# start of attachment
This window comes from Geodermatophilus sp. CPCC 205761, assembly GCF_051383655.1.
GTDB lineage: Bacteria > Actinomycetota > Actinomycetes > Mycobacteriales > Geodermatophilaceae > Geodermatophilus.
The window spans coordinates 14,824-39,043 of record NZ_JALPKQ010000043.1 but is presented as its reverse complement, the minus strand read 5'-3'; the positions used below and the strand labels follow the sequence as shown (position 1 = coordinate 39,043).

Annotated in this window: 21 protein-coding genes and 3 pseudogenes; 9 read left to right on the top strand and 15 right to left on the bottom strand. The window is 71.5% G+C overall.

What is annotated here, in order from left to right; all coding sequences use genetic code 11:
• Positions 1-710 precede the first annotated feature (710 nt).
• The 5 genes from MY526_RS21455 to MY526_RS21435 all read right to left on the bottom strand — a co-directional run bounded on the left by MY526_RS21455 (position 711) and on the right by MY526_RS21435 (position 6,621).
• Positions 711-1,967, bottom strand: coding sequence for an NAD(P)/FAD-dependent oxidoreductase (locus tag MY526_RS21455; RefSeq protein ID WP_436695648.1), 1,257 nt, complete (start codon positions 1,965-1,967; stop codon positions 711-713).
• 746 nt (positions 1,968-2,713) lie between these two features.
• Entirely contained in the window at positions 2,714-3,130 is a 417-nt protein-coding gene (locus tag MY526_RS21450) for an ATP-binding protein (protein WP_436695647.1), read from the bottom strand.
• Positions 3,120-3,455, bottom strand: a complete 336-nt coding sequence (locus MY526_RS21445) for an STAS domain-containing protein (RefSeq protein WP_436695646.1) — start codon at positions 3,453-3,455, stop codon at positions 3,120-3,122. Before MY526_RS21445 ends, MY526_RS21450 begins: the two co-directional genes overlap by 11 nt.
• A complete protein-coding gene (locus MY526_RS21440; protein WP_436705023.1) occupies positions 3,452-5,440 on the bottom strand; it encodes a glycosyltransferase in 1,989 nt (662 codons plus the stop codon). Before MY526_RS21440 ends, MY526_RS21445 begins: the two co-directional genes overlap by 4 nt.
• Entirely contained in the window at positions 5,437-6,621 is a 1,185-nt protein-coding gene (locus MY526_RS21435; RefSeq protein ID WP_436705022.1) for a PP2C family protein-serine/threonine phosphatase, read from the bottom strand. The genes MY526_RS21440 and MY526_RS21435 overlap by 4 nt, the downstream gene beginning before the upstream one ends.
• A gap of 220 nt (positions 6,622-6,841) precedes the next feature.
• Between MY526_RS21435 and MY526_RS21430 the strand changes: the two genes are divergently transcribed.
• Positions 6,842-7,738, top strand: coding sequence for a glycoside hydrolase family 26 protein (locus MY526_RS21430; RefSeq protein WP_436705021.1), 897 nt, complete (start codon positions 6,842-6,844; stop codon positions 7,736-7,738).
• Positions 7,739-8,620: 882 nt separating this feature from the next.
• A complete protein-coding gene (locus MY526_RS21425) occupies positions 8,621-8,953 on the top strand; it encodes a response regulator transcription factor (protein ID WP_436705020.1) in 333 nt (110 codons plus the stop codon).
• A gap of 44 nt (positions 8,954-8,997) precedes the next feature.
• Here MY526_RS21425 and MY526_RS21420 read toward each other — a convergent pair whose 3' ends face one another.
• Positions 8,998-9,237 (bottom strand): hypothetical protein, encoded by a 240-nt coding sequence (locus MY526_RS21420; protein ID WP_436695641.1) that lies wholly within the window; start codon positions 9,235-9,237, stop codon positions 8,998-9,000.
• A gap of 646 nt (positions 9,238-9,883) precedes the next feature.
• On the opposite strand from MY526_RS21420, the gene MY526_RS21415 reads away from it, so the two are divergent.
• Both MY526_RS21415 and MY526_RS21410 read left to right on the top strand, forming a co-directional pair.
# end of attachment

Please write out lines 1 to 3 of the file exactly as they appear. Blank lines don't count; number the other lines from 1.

This window comes from Geodermatophilus sp. CPCC 205761, assembly GCF_051383655.1.
GTDB lineage: Bacteria > Actinomycetota > Actinomycetes > Mycobacteriales > Geodermatophilaceae > Geodermatophilus.
The window spans coordinates 14,824-39,043 of record NZ_JALPKQ010000043.1 but is presented as its reverse complement, the minus strand read 5'-3'; the positions used below and the strand labels follow the sequence as shown (position 1 = coordinate 39,043).